This is what we can learn from Hélène Cixous in her wonderful essay the Laugh of the Medusa.

Apropos: changing around the furniture: The given text has been presented first in the course of a Conference, entitled with “The Concept of Immanence”, organized by the FWF PEEK-project “Artist-Philosophers. Philosophy AS Arts-based Research” [AR 275-G21]. Before the start of this conference, Arno Böhler, Susanne Valerie Granzer, I and Hans Hoffer—who developed the idea for this space with the arrangement of furniture, the writings on the wall, together with us—literally moved the furniture to open this place, to make it hopefully here and there a bit porous for the “breath of air from chaos”, Deleuze is talking about. The plane of immanence he says, constitutes “the absolute ground of philosophy, its earth or deterritorialization, the foundation on which it creates its concepts” (Deleuze and Guattari 1994, 41). So we tried to deterritorialize this territory—in a quite hands-on-sense—in order to open it: For our shared encounter with immanence.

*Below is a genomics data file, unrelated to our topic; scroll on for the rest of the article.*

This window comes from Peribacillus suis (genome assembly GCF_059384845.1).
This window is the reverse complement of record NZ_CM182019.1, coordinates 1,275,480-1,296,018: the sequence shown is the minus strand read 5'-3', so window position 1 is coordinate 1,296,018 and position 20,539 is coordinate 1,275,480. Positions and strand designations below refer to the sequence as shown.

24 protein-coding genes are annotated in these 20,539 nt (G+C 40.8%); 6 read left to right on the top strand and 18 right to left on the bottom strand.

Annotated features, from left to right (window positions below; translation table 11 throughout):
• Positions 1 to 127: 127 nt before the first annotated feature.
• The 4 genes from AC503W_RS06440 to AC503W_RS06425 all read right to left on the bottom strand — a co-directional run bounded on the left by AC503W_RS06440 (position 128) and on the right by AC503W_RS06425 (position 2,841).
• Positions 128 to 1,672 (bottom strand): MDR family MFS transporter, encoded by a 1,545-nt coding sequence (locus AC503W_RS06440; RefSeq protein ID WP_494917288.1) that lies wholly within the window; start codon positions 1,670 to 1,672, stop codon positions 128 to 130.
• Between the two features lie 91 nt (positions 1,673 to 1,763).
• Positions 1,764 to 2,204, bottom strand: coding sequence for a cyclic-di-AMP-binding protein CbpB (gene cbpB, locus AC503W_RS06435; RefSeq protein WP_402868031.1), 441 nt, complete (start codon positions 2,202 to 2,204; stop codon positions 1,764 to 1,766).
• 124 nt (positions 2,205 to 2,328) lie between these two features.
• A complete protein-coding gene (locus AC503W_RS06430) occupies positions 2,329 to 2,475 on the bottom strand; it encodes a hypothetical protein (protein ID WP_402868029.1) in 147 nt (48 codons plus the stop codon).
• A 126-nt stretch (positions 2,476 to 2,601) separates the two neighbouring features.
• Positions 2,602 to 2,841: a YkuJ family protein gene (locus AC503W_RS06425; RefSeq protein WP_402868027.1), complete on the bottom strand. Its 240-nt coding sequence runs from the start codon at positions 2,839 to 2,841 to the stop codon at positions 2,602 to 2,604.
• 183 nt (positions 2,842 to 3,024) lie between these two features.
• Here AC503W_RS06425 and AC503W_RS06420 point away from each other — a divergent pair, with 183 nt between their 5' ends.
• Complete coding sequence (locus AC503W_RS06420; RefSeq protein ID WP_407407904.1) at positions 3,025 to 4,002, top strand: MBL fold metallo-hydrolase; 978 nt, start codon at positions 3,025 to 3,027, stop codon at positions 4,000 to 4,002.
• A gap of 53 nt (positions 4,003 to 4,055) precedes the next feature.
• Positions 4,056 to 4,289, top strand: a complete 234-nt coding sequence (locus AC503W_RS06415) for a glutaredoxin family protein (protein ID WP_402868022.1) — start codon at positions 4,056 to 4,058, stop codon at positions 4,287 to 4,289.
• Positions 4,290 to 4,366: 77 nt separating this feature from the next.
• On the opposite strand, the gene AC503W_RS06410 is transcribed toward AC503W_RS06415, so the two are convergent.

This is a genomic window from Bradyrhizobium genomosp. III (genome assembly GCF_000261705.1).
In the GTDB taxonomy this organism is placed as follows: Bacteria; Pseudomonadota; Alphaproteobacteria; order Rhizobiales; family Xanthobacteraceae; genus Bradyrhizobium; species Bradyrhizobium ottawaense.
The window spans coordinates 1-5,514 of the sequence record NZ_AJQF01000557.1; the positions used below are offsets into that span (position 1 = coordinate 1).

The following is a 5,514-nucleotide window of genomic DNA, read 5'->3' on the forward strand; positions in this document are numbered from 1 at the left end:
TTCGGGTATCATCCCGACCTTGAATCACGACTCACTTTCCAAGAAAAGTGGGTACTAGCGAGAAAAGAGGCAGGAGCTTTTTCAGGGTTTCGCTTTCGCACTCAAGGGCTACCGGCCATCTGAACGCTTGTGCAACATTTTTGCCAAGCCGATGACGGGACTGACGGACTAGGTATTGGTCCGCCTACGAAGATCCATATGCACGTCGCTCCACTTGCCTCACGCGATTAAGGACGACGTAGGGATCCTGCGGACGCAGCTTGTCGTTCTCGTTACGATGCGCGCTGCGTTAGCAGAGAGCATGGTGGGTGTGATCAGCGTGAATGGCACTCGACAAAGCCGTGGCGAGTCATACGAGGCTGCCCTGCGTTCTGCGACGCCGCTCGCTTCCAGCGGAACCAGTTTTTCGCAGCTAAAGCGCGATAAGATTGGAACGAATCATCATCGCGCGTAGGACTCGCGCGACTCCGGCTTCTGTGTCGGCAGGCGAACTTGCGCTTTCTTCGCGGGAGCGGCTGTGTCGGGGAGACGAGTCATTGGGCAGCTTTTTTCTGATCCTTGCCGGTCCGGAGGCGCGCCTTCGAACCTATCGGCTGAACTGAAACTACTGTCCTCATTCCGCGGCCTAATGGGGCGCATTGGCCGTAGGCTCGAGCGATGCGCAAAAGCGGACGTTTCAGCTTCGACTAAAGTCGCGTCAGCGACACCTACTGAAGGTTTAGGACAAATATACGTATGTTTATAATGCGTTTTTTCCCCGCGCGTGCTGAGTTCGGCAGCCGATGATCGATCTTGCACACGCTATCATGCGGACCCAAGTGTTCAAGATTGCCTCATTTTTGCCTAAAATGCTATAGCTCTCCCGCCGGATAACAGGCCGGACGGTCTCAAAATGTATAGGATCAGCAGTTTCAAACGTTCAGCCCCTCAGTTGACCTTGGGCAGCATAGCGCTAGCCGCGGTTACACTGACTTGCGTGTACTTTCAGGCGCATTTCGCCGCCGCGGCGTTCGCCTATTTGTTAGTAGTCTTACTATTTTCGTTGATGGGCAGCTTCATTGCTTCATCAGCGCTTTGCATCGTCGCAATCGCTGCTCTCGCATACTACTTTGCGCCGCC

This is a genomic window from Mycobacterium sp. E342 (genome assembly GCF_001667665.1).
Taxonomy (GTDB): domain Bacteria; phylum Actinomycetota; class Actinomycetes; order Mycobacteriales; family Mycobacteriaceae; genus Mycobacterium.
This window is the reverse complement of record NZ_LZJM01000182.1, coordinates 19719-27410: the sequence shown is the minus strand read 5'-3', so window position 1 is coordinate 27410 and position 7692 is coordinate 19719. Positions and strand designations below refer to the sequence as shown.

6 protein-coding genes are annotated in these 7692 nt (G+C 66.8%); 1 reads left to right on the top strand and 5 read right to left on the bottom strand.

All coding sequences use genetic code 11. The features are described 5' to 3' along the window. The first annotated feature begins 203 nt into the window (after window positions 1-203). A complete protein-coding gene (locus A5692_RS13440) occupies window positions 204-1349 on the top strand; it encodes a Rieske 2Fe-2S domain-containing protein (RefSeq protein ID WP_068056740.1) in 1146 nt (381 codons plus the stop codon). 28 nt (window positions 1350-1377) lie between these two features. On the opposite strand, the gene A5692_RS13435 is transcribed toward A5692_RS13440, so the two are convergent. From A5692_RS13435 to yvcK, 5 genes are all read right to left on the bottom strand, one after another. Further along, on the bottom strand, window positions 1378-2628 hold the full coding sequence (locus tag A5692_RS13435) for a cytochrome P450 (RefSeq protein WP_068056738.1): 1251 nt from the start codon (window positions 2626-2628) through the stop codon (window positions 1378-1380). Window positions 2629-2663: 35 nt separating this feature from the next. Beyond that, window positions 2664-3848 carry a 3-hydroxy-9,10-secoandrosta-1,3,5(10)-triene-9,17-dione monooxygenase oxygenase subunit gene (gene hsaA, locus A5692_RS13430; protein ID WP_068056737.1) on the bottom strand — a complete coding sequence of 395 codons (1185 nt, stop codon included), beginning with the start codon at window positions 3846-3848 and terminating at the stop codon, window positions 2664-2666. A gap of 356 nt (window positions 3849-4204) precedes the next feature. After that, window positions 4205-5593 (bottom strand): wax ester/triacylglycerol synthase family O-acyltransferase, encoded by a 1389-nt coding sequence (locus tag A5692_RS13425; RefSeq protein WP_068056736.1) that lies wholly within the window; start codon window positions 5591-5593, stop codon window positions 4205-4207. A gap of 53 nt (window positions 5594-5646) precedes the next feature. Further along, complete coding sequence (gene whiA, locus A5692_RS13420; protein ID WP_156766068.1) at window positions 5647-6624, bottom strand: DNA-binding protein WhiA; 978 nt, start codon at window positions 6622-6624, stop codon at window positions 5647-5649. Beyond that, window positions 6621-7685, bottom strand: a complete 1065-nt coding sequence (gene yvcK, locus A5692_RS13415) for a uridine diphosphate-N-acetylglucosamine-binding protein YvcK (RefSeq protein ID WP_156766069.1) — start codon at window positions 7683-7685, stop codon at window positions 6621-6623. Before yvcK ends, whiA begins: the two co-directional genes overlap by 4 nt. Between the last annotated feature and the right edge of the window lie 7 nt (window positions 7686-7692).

In What is Philosophy?, Deleuze and Guattari describe the plane of immanence as “a section of chaos that acts like a sieve” (Deleuze and Guattari 1994, 42). A porous ground.

For them the plane of immanence consists of a multitude of layers, that are sometimes separate and sometimes knit together. It is for this reason that they call philosophical time “stratigraphic” and describe it as a fractal surface.


So, here I am writing as if I am flying. And how could I dare to touch the fractal surface at the same time. Is that possible?!

Flying is woman’s gesture-flying in language and making it fly. We have all learned the art of flying and its numerous techniques; for centuries we’ve been able to possess anything only by flying; we’ve lived in flight, stealing away, finding, when desired, narrow passageways, hidden crossovers. It’s no accident that voler has a double meaning, that it plays on each of them and thus throws off the agents of sense. (Cixous 1976, 887)

So, let’s fly. Let’s practice a writing that flies, that allows it to steal away, to move, to spread, to transfer itself, to become other than writing—or a writing which touches thinking. A writing with the potential to show its openness.

Deleuze and Guattari propose that “[p]erhaps this is the supreme act of philosophy: not so much to think of THE plane of immanence as to show that it is there, unthought in every plane …” (Deleuze and Guattari 1994, 59–60).


It is there—unthought in every plane. Does that mean it will remain unthought, even if we all try to think it?! Or does that mean that the act of thinking has the potential to provide access to immanence—OR the other way round (perhaps by the same time): Does this layer of immanence, which is there in every plane, provide access to thinking?